You can’t imagine my excitement: my friend Abby, my room-mate at Durham Uni many moons ago, is coming over to Uruguay on Saturday. Her first time in Latin America, a region I’ve shared my passion for with her for over 20 years (we are a bit like that here, you befriend one of us, you befriend us all).
“Anything you want me to bring over for you, Gaby?” And my brain started ticking. No, not that Ikea thing, it’s way too big. No, she can’t bring over orderly queues and delectable return policies. I guess a car is out of the question and clotted cream a bit difficult to handle.
So what did I ask her for? My list will tell you a thing or two about Uruguay and South America, surely (and about me, sorry!):
1- 17 children’s books
OK, I went a bit over the top there. The kids love reading (they’re bilingual) and I love home libraries. These books cost 2-3 times less in the UK than in Uruguay, where the books they like (Diary of a Wimpy Kid, for example), cost about £15 rather than £4 (you can imagine my exhilaration when I found Horrid Henry’s books for £1 in Poundland when I last visited England 15 months ago).
2- Dishwasher tablets
Yes, I know, very random. Dishwashers are still very rare here and there’s not much variety tablet-wise. Let’s do some maths: I pay 20 pesos per wash (best price in the country, I’ve done my research). I pay £9 for 60 tablets at Tesco today, that’s 6 pesos per load. Bet you’re with me know.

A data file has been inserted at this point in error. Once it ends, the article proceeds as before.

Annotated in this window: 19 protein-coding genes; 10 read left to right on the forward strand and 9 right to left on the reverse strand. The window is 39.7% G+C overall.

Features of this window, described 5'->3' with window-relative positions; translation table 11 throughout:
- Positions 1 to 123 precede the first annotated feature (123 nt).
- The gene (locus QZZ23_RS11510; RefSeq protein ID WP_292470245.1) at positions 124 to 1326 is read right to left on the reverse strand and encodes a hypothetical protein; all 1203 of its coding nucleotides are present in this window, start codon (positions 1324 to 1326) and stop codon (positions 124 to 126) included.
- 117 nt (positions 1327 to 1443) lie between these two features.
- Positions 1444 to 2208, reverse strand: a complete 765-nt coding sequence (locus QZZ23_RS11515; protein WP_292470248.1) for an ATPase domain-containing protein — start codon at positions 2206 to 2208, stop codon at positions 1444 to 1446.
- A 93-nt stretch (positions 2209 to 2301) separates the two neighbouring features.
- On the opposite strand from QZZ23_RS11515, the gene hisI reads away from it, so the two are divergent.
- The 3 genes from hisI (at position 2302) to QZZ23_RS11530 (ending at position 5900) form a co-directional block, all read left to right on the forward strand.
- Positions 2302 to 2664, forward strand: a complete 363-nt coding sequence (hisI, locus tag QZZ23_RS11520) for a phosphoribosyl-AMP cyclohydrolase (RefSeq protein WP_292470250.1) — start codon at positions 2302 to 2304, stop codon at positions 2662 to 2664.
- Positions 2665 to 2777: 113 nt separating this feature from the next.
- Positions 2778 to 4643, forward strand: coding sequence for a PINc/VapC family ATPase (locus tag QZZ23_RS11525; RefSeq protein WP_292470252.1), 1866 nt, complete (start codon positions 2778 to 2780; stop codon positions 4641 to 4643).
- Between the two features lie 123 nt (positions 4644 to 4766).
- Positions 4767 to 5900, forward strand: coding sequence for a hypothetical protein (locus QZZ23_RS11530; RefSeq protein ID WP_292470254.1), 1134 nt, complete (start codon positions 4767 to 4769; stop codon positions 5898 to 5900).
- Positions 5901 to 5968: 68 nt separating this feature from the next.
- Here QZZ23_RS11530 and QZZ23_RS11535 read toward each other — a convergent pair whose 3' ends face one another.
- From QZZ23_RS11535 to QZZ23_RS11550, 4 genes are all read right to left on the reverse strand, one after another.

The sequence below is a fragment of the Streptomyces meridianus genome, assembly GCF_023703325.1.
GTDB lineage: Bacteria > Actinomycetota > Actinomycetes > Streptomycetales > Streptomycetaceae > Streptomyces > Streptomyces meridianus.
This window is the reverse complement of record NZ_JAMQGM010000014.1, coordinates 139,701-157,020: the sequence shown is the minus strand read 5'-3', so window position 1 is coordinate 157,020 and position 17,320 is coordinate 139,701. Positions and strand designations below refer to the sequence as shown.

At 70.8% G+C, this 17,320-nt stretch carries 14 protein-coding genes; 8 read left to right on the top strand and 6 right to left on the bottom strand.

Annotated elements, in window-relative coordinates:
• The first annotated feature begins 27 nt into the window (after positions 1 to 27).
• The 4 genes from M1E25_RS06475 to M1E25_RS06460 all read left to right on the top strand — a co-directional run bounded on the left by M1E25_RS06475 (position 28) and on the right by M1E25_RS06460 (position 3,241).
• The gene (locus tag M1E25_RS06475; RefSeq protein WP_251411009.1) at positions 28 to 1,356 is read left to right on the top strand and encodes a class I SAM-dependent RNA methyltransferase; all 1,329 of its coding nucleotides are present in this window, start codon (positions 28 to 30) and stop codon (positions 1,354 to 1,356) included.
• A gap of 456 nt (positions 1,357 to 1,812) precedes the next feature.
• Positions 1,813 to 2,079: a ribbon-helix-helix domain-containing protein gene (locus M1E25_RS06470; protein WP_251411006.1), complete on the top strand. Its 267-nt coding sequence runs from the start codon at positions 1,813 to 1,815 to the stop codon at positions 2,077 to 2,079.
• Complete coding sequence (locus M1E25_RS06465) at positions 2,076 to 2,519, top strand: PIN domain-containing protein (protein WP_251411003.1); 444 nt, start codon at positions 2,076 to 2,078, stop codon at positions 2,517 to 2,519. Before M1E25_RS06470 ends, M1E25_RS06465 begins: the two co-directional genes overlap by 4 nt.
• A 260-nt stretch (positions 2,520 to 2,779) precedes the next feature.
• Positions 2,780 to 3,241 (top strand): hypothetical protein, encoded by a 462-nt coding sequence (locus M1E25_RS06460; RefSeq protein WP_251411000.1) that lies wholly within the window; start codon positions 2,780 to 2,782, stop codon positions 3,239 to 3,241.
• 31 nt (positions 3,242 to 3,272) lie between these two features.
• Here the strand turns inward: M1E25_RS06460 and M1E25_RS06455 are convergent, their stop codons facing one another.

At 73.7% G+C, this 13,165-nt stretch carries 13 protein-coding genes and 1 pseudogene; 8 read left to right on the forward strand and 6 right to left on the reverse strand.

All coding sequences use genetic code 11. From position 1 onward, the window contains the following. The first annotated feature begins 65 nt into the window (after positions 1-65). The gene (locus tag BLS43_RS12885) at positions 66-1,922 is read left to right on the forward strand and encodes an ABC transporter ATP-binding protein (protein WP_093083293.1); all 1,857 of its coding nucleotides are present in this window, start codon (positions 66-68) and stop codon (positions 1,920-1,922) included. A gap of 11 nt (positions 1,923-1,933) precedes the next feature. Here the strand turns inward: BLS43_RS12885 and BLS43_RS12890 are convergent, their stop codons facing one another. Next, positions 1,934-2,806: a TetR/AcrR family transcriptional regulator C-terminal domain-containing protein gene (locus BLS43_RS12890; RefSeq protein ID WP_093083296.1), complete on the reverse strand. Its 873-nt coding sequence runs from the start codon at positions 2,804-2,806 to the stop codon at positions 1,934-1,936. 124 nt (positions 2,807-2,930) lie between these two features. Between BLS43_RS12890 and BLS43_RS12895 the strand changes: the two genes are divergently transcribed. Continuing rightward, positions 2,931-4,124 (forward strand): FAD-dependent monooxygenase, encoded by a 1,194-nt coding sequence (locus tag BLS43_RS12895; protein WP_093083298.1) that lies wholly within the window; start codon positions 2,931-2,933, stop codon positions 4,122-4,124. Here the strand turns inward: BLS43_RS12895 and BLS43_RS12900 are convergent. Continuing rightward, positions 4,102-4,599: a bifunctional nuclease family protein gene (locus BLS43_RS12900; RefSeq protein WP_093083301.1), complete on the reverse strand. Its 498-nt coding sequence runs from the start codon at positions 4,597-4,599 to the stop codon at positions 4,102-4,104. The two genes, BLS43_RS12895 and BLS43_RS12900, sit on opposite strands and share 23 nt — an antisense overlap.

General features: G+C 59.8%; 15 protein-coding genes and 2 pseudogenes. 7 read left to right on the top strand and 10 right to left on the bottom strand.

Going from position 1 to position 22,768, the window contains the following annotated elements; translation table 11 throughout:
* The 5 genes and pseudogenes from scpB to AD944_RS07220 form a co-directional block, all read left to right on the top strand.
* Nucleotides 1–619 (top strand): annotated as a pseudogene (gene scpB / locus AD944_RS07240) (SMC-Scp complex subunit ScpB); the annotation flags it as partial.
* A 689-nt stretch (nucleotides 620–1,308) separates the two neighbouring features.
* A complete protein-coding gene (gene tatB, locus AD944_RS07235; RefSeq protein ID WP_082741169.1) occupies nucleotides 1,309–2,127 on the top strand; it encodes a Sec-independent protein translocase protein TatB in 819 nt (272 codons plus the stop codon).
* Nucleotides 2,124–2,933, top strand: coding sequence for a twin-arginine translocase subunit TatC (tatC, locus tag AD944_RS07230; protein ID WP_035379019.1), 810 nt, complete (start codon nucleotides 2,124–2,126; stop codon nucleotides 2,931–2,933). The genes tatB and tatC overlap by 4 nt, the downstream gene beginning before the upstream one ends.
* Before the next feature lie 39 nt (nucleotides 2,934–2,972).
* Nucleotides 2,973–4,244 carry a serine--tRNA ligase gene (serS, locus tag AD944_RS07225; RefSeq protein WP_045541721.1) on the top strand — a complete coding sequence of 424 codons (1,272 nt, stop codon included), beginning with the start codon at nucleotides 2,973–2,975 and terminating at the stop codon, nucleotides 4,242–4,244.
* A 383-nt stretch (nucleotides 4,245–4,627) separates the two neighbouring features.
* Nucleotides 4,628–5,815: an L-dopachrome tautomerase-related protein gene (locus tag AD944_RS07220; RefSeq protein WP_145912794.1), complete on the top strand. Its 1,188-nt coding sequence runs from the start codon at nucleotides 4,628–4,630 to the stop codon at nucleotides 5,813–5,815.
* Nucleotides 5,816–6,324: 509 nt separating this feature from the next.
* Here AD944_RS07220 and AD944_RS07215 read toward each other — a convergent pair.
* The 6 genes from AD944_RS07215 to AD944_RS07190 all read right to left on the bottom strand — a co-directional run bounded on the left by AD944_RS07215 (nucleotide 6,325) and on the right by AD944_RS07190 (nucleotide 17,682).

3- Jaffa cakes
Do I really need to explain?
Here the problem is not just the price but the variety – remember we are a country of 3 million people. And Victoria’s Secret is not helping: they are opening more stores across the region but they are mainly beauty stores (understandably so).
We have a strong textile industry in South America and yes, we do have a lot of sheets, but the ones I ordered are very specific, they are the Teslas of sheets – shows that consumers in our region are willing to pay more (a lot more) for something imported if the quality is outstanding (and if they are obsessive enough, like me).
Yes, I would’ve also asked her for tea and Maldon salt, but I stocked up on my last trip. Baked beans would have been a hassle for her (I do have some sympathy, you know) and elderflower cordial (miss you!) was kind of a no-no. Halloumi cheese and Stilton would have struggled through customs.
Know that you’ve laughed out loud, do you have any comments? Anything you’ve learnt about life on this side of the Atlantic? Leave us your thoughts below! (and follow me on Twitter for pictures of our Uruguay tour, which includes Fray Bentos, and Buenos Aires across the pond in Argentina).
Subscribe to our monthly newsletter
- My English friend is coming over – and this is what I asked her to bring for me
- Plastic bags – what UK exporters can learn about Uruguay
- The Flamengo tragedy and safety standards in Latin America
- Taking a corner – Argentina style
- The luxury consumer in Latin America: some thoughts
- Obesity v beauty? Trends in Latin America
- 5 not-so-obvious things to pack for your Latin America business trip
- How slow is “slow” in Latin America?
- Stairlifts, water filters, and baked beans: ExpoPrado 2018 Uruguay photoblog
- Where do I start when selecting my next export market?